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Representation of the regions of Brandenburg and Mecklenburg-West Pomerania in Berlin

This extensive site, north of Leipziger Platz, has a chequered history: palatial government ministries in the 19th century, bombed in the Second World War (along with Hitler’s nearby chancellery), razed as a border zone in the 1960s, and used for a high-rise estate in the ’80s. After the fall of the Berlin Wall, a new development plan envisaged building the Berlin representations of Germany’s 16 regional administrations on this site. Various architects were commissioned to design the individual buildings. The building for Brandenburg and Mecklenburg-West Pomerania was planned as two L-shaped volumes pushed together, enclosing a central, shared, glass-roofed hall for official functions. On the west side a lecture hall projects into the grounds, with terraces, pillars and climbing plants mediating between built and landscaped space. And at the ends of the wings, fully glazed meeting rooms are carved out of the building volumes.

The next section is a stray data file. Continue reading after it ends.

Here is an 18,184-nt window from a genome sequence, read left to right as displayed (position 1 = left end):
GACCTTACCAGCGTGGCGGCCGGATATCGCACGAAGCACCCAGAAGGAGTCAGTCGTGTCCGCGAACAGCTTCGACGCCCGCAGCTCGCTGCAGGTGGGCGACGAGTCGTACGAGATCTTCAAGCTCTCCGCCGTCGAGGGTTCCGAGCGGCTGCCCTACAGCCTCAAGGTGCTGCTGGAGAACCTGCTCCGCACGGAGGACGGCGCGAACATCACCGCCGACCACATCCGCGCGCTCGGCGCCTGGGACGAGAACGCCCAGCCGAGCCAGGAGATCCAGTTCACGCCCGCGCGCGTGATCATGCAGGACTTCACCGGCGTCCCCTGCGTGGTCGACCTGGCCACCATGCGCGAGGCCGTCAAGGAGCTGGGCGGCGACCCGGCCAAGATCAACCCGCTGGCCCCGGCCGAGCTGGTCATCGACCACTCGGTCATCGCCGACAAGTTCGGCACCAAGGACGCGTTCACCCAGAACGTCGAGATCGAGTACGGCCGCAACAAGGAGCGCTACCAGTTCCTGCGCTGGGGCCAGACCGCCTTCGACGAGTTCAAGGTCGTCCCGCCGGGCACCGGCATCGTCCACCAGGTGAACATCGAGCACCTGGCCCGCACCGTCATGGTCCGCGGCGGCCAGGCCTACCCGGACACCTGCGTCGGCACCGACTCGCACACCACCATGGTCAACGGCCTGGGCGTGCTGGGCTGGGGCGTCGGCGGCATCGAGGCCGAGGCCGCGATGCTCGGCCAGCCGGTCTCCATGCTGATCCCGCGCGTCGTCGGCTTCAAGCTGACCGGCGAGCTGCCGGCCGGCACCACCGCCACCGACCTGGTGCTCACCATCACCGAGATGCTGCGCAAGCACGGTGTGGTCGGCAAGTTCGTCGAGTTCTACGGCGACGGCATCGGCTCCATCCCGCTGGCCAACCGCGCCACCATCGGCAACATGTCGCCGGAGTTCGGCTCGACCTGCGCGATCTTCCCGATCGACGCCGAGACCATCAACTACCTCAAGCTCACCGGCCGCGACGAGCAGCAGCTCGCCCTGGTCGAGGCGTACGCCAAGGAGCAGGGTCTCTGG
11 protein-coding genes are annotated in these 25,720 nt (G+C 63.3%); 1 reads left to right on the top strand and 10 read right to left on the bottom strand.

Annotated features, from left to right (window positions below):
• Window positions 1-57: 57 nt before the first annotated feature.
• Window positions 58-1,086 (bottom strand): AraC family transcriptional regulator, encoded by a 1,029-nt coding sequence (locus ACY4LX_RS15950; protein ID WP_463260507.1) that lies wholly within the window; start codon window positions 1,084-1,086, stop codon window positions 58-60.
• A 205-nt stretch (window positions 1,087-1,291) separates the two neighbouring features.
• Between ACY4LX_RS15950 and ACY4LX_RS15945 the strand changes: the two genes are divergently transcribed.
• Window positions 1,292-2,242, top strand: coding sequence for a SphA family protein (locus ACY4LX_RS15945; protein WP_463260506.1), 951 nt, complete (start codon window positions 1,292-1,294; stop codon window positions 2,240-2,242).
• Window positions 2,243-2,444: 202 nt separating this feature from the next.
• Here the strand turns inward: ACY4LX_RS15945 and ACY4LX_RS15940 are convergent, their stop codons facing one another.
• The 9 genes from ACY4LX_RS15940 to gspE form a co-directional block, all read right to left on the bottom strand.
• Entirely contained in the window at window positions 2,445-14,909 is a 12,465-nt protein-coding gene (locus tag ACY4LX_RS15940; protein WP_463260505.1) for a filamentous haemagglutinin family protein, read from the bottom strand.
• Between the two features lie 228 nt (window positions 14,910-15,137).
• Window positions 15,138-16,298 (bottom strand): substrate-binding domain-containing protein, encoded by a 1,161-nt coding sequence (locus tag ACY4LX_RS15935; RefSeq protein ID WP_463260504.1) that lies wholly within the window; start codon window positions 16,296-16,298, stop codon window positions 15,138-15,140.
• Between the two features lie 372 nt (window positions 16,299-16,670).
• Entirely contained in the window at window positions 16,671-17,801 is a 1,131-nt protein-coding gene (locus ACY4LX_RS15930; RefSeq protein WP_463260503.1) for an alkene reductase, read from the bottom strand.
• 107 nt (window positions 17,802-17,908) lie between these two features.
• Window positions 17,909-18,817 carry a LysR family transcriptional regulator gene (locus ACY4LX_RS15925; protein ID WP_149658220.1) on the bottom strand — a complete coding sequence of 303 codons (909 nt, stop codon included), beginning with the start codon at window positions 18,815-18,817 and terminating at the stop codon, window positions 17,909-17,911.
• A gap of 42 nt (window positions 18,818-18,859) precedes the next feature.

Above the more public, ground-floor areas are the administration offices – an arrangement which creates a clear division of function, while also maintaining tight security. The facades are a curtain wall of natural split slate arranged in a regular grid. Wooden window frames and marine plywood facade panels add contrast and interest. By closely juxtaposing wood, glass and dark stone in the details and connections, a very effective, simple combination of materials and colours is achieved.

This article is taken out of the following magazine:
DETAIL 11/2003

Building with Stone

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